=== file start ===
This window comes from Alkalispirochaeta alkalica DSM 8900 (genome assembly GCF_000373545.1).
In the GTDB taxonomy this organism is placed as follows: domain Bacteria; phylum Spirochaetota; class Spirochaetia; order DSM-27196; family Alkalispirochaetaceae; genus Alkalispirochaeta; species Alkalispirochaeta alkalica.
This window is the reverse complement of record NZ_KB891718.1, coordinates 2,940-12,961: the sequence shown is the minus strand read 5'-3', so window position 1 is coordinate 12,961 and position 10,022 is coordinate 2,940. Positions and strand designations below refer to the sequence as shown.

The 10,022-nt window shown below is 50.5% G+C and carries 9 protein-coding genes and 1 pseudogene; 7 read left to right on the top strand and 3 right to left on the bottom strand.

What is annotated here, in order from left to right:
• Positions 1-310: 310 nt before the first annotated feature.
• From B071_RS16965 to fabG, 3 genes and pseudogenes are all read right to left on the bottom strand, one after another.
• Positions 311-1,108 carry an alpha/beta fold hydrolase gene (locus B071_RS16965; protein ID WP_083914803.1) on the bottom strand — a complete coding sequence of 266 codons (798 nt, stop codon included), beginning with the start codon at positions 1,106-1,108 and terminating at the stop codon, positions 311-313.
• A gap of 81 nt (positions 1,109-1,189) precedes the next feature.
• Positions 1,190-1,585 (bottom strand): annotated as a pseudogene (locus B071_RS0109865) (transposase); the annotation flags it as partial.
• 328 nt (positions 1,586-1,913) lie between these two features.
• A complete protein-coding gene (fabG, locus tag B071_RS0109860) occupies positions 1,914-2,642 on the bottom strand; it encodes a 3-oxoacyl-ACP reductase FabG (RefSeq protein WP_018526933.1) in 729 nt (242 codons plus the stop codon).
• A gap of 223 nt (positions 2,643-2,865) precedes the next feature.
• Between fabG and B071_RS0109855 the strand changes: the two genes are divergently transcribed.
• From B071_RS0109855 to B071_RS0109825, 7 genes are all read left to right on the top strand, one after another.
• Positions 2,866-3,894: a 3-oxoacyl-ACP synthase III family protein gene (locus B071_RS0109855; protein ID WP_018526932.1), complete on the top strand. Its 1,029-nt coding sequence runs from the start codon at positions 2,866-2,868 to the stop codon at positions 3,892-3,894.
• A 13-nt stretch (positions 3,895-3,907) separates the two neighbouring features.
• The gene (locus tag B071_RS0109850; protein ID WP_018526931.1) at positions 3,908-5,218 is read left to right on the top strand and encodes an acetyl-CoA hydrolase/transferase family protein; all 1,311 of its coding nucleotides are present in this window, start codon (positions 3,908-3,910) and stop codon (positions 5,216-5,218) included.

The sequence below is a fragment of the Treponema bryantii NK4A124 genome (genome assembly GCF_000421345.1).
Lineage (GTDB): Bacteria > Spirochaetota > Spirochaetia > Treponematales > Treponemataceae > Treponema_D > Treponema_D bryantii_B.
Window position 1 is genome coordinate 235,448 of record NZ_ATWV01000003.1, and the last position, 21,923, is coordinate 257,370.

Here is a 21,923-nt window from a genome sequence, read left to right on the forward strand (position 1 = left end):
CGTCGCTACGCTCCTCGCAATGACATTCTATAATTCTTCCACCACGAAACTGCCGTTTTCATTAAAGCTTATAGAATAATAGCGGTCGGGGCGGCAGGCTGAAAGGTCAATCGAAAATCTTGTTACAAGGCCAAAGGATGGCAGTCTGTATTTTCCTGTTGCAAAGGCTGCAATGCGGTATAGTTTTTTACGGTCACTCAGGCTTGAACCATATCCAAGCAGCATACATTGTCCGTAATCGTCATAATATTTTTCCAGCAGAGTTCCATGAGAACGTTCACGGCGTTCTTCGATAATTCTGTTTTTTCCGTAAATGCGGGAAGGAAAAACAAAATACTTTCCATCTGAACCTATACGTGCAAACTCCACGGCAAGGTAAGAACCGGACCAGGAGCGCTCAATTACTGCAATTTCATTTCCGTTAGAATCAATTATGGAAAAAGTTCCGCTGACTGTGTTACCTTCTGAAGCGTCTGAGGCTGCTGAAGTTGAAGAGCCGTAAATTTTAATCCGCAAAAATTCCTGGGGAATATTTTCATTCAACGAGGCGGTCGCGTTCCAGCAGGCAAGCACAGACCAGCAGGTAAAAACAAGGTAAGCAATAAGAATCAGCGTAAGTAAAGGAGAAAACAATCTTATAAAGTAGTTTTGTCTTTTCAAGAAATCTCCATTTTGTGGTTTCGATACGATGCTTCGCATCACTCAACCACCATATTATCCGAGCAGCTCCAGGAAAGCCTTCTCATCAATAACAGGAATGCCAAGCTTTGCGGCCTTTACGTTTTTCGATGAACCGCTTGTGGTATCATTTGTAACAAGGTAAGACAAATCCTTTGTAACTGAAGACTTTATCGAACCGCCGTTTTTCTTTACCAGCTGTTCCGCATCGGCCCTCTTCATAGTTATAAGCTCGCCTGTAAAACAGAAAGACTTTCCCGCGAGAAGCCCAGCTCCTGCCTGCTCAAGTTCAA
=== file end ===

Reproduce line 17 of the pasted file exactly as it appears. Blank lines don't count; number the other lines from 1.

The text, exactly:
• A 13-nt stretch (positions 3,895-3,907) separates the two neighbouring features.